Beloved companies earn the right to their customers’ devotion by making five critical decisions that drive devoted customers and business growth.
1. They decide to BELIEVE. They believe their customers and they believe their employees. The suspend their cynicism and decide on purpose to trust their customers and employees.
For example: Beloved company Griffin Hospital wanted no secrets between themselves and their customers. The traditional approach of medical professionals delivering only select information was taking the power out of the hands of the patient and putting it into the hands of medical professionals. Griffin wanted to balance this lopsided relationship so they decided to make medical records available to patients and their families. Trusting patients with their own records increased patient belief in Griffin Hospital, and contributed to its growth.
2. They decide with CLARITY of purpose. In decision making they align to a clear purpose, to a clear promise, on how they will improve their customers’ lives.
For example: most guarantees put the monkey on the customer’s back to manage a countdown clock on product happiness. That’s because most guarantees have a limit on the amount of time customers have to return a product after its purchase, forcing a transaction-based relationship with customers. Beloved company Zane’s, who sells $13 million in bicycles and supplies from a single store, decided to instead guarantee the happiness of the customer relationship — throwing out the clock. The Zane’s guarantee says “We are going to live up to our promises, no matter what the timing, no matter what the product or service.”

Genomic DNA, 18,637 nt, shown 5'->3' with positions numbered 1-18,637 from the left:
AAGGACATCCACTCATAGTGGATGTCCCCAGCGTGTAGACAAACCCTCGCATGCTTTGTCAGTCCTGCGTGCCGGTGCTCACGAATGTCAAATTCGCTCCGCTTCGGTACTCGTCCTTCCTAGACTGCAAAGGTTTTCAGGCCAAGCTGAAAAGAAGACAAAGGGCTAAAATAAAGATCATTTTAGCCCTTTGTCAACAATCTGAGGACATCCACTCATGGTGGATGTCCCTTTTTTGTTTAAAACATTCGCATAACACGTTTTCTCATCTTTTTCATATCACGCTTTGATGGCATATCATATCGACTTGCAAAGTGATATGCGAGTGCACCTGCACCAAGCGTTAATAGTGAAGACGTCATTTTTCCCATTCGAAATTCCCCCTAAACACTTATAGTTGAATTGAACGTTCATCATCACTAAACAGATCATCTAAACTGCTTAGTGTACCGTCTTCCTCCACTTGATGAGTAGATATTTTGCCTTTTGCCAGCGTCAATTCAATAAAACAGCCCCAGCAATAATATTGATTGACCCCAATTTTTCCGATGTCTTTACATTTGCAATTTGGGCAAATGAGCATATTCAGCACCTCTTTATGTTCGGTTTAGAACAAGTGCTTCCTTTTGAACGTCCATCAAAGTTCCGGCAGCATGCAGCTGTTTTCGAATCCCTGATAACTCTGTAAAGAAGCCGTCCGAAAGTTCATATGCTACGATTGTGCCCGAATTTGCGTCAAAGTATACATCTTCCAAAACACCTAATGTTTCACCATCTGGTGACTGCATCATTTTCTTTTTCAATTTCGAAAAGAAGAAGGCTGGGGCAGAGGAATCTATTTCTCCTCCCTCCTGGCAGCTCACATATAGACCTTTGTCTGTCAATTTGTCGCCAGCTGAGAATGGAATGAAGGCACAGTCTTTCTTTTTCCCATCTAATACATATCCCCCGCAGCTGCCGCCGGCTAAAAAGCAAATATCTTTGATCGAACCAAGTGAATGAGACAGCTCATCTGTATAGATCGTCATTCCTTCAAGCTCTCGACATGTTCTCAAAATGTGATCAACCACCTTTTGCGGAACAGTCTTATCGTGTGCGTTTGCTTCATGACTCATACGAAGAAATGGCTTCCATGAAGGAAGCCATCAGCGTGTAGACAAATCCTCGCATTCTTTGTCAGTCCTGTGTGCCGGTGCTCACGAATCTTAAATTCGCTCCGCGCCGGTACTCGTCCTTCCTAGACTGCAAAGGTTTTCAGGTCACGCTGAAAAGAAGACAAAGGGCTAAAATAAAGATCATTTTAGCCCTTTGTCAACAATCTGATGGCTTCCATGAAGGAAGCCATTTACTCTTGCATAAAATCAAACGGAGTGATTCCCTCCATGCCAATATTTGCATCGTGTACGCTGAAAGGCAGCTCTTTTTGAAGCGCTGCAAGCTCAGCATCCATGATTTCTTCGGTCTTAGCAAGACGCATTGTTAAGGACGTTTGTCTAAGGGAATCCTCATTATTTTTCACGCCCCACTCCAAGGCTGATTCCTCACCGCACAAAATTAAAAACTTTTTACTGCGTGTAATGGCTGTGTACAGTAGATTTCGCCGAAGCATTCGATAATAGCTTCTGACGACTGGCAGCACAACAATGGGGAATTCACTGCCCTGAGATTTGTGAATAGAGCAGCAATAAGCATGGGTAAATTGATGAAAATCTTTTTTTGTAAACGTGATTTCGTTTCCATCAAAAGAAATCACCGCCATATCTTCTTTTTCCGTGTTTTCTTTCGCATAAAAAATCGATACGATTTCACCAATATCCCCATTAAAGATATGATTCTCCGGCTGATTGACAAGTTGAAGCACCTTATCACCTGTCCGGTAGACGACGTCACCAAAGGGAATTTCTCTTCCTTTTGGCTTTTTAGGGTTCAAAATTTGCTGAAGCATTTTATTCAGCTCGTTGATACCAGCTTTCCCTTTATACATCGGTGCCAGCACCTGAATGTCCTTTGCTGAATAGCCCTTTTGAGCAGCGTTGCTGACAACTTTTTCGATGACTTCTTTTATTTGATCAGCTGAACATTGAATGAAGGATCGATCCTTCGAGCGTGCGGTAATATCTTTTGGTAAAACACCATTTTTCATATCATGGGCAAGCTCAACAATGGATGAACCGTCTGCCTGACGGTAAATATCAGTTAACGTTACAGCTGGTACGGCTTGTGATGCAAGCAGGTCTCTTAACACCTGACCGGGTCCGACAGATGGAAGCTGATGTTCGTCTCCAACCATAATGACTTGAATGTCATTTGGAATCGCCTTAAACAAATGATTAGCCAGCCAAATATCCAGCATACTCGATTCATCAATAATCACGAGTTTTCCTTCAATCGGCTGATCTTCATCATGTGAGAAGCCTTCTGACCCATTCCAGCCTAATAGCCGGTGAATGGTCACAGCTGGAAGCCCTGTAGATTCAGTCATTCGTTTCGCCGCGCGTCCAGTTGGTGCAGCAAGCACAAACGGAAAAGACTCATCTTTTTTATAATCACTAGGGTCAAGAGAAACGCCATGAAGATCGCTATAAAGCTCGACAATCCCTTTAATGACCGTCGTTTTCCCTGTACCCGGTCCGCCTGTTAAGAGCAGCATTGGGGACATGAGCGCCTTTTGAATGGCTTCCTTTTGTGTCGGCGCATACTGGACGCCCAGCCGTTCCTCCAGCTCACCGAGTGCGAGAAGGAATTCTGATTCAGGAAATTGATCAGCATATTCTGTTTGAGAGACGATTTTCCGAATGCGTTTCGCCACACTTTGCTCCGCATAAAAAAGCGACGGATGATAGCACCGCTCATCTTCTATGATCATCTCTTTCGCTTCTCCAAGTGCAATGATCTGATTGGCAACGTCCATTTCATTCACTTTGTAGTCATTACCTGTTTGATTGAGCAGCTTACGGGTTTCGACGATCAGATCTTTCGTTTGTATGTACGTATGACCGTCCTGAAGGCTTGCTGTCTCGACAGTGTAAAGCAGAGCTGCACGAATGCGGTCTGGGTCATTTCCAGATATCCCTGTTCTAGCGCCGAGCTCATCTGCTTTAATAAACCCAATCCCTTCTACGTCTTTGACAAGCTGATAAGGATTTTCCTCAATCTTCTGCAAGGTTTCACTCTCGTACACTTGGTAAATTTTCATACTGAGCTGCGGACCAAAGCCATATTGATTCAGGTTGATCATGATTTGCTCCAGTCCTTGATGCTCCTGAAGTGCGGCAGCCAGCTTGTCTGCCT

3. They decide to BE REAL, by dropping the corporate veneer and by connecting in a personal way. They encourage their people to bring the best version of themselves to work.
For Example: Beloved company Trader Joe’s wants to be your neighborhood store—a place where people feel welcomed and want to have a personal relationship. That’s why they resisted the decision to install scanners as part of its checkout process for years. Why? Usually a “pinging” noise sounds as each item is scanned and they didn’t want that noise to interrupt the conversations at check-out. They didn’t want technology to limit personal connections. Even though their growing inventory mix eventually pushed them to concede to the technology, it wasn’t until they were absolutely sure the sound of the “ping” from the scanner wouldn’t interrupt the flow of conversation between cashier and customer.
4. They decide to BE THERE, basing their entire operation on customers input when they develop and deliver their products and services.
For example: beloved retailer Zara wants to get a product from idea to market in less than three weeks. This efficient process for bringing in new product is compelling for customers who constantly visit Zara stores. “Fast Fashion” is Zara’s pull: it means having and agility for listening to and responding to customer requests in the marketplace. An item requested by enough customers can be in its stores to accommodate that request within ten days.
5. They decide to SAY SORRY. When things go wrong, they are humble, contrite and they right the wrong.
For example: Netflix, the DVD-by-mail service with 10 million subscribers, experienced a severe technology glitch a few years ago that delayed shipping. Netflix confessed immediately and honestly on their Web site. They followed up with e-mails to make sure all customers heard the news – even to those who hadn’t even noticed the delay. Not only did they fess up, they extended an olive branch by applying a credit to customers on their next billing. New members got their free trials extended.
Do these decisions guide your business decision making on a daily basis? The proof is in the love notes they send: you can earn your customers’ business and become a beloved company by deciding how you will run yours.
Feeling Bullish? Check out these books: